"We introduce children from a very early age to food with little or no added salt or sugar," says manager Lea Wadge. How do they get them to eat it? 'Make the plates look nice, nothing soggy or mixed up, keep components separate and serve small amounts - better that they can ask for seconds or thirds than get used to seeing uneaten food thrown away."

At home it's less easy to be a paragon. Annabel Karmel, the former harpist, working mother and one-woman cooking-for-kids industry, has a monopoly in a market desperate for guidance. Her eight titles, including the Baby and Toddler Cookbook, have sold a combined total of more than half a million copies in this country alone. She may have an eternally hopeful audience prepared to slave over labour-intensive meals for their children's sake, but some of us have been more dispirited than encouraged by recipes for vegetable salad with raspberry vinegar or sesame chicken nuggets with honey-lemon sauce.

More reassuring is when other food professionals admit their children's tastes are intractable and that they find accommodating them a daily grind. "I feel guilty just thinking about it," admitted Margot Henderson, a mother of three under sixes, the chef at the French House restaurant in London and recipe-writer for The Independent on Sunday. Yet hers are, by many standards, adventurous eaters. "They'll eat langoustines, and they're good about some other weird things like mussels, but trying to get a green vegetable down them is a nightmare. I've tried filo parcels and that didn't work." She's settled on sweet potatoes, mashed or fried in olive oil, peas, broccoli, and potatoes (which they'll eat in any shape or form, even with, say, sweetcorn smuggled into a rosti). Japanese food often works, "because it's quite sweet," and since they were babies they've loved sheets of dried seaweed "because it's like chewing paper". Meat - lamb chops, roast chicken, and even pig's tails - is popular. Significantly, their father Fergus Henderson, the chef at London restaurant St John, is know for his meaty and especially offally menus. Still, Margot admits: "I feel I'm so boring about what I give them." Then she rallies: "We should all relax. If you eat well around them, eventually they'll enjoy it too."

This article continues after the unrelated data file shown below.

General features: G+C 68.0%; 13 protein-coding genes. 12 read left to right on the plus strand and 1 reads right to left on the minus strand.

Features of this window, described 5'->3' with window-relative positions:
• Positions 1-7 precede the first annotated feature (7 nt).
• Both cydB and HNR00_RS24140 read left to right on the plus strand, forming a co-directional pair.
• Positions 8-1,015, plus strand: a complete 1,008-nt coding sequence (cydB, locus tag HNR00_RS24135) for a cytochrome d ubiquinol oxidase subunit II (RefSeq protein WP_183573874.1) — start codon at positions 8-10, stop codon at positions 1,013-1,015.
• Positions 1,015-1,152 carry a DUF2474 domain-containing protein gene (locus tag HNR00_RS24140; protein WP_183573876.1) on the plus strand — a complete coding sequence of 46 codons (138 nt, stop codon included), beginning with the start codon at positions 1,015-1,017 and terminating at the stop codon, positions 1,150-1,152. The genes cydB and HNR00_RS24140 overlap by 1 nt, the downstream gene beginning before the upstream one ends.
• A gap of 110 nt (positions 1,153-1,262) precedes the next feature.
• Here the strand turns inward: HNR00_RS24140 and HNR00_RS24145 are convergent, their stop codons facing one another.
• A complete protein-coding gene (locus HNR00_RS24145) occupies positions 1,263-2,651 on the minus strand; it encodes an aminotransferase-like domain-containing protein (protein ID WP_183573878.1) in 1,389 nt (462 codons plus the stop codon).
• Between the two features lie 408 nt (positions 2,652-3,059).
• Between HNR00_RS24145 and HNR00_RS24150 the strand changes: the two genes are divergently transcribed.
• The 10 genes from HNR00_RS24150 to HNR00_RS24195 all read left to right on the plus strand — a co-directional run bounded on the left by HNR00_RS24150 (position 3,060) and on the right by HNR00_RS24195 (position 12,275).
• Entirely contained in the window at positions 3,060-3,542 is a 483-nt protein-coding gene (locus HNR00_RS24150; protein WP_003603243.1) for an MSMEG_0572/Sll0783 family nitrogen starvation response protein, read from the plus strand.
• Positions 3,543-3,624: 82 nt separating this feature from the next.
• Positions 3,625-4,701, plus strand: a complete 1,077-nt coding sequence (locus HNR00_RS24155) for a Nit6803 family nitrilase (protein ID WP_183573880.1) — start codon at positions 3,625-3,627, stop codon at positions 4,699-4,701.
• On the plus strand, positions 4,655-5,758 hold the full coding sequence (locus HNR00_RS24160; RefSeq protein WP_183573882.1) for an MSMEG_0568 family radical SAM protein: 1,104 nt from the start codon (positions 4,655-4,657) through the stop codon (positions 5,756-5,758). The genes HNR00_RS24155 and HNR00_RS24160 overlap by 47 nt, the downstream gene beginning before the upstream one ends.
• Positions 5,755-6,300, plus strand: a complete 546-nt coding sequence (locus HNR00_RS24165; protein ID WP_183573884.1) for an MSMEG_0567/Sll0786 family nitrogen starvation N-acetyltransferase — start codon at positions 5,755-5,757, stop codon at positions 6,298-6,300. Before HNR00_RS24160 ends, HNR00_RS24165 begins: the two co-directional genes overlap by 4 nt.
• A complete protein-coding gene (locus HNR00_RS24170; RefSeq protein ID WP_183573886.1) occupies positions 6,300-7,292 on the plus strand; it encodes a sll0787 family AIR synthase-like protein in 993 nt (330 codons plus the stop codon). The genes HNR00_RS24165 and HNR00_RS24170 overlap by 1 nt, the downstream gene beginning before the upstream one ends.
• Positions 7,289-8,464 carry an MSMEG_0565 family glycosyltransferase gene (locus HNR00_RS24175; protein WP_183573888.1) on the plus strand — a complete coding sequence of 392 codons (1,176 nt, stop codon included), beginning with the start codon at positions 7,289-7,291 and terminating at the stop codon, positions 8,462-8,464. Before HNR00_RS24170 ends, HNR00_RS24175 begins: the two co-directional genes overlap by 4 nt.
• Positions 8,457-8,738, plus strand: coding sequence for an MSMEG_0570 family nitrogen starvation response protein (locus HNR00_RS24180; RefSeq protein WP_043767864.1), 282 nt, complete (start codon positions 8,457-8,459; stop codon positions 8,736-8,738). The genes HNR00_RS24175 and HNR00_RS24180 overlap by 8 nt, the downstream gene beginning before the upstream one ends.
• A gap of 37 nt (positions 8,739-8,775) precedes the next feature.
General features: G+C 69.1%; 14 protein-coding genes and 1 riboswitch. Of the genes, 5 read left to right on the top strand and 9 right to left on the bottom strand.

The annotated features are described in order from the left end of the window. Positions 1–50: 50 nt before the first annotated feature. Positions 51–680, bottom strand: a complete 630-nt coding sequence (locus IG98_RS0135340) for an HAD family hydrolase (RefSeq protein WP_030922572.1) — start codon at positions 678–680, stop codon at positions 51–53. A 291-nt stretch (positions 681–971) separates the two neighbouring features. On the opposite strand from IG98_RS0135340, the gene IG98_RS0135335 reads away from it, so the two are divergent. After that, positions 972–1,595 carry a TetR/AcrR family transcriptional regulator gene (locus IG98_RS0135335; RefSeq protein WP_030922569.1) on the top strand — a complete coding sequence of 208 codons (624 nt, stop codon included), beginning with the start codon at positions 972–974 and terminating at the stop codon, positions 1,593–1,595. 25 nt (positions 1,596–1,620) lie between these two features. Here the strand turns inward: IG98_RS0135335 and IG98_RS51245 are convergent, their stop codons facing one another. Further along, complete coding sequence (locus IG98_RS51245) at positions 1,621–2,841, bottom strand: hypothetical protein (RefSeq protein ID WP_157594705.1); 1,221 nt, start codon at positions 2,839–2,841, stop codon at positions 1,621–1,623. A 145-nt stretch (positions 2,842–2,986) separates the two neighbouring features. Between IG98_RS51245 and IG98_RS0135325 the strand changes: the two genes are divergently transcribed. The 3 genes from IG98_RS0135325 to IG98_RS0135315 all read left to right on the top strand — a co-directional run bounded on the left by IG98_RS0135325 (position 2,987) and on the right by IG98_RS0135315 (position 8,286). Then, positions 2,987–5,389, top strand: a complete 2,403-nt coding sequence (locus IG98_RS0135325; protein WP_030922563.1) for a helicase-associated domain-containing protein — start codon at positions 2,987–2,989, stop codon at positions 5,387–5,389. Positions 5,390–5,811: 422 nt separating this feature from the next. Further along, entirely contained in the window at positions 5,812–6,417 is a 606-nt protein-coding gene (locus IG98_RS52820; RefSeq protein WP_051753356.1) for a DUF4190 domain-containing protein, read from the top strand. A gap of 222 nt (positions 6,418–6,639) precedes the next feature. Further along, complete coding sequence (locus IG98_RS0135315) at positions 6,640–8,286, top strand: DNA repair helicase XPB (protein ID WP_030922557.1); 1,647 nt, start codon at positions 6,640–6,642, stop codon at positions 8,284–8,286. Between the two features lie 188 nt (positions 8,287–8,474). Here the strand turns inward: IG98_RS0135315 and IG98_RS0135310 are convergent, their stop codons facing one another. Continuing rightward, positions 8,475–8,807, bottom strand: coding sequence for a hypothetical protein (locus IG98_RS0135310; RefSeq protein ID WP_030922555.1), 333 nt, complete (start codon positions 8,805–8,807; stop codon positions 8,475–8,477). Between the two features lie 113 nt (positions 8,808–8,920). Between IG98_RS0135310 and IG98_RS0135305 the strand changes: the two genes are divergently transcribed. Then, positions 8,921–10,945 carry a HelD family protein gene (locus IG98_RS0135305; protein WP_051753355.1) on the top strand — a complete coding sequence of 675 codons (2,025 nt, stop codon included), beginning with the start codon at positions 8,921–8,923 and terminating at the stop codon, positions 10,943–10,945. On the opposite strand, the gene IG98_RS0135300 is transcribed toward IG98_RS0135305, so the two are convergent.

Dr Andrew Hill, a psychologist at the University of Leeds specialising in children's diets, endorses this view. Children will take on their parents' attitudes to food, he assures, and repeated exposure to new foods will, in time, reap rewards. If they reject the healthy foods which the rest of the family eats, they will return to them later. "Access to these foods is a key determinant of whether children choose and like them," says Dr Hill; those who eat least fruit and vegetables come from families where the adults don't eat them either. Don't, though, use treats as a reward for eating the worthier parts of a meal - it decreases the appeal of, say, broccoli, and enhances their taste for the reward. "One of the worst things is to stop children enjoying eating."

On low incomes it is harder to eat healthily. "I've had to battle but hopefully I've won," says Fran Davey from Falmouth, Cornwall, who has brought up her sons (now aged 14 and 12) alone for 11 years. As part of a local project set up to improve public health, she helps run a toddler group on the impoverished Penwerris housing estate. From her own experience, she suggests starting children young: introduce babies to vegetables mashed down, so that they don't know any different. A cook before she had children, Fran makes hotpots, shepherd's pie, sausage casseroles, lasagne, and rice dishes for the family. She supplements fresh vegetables with frozen ones for convenience and variety, and "there's always fruit in the bowl". Her children have always drunk loads of milk: "not Coke, but they'd live on Sunny D if they could. I try to get them to drink water with their tea - it's always in the tap. My friend persuaded her kids to drink it by calling it Council pop."

And, for parents with the time and money, as a treat for the children there's now Mark Hix's recipe for unsweetened pear and ginger juice. One day they may deign to drink it.

More information

Friends of the Earth for Real Food Campaign pack and BiteBack action pack for children (freepone 0808 800 1111).

The Food Commission, 94 White Lion Street, London N1 (020-7837 2250)

'Eat Up: food for children of all ages' by Mark Hix with Suzi Godson. (Fourth Estate, £15)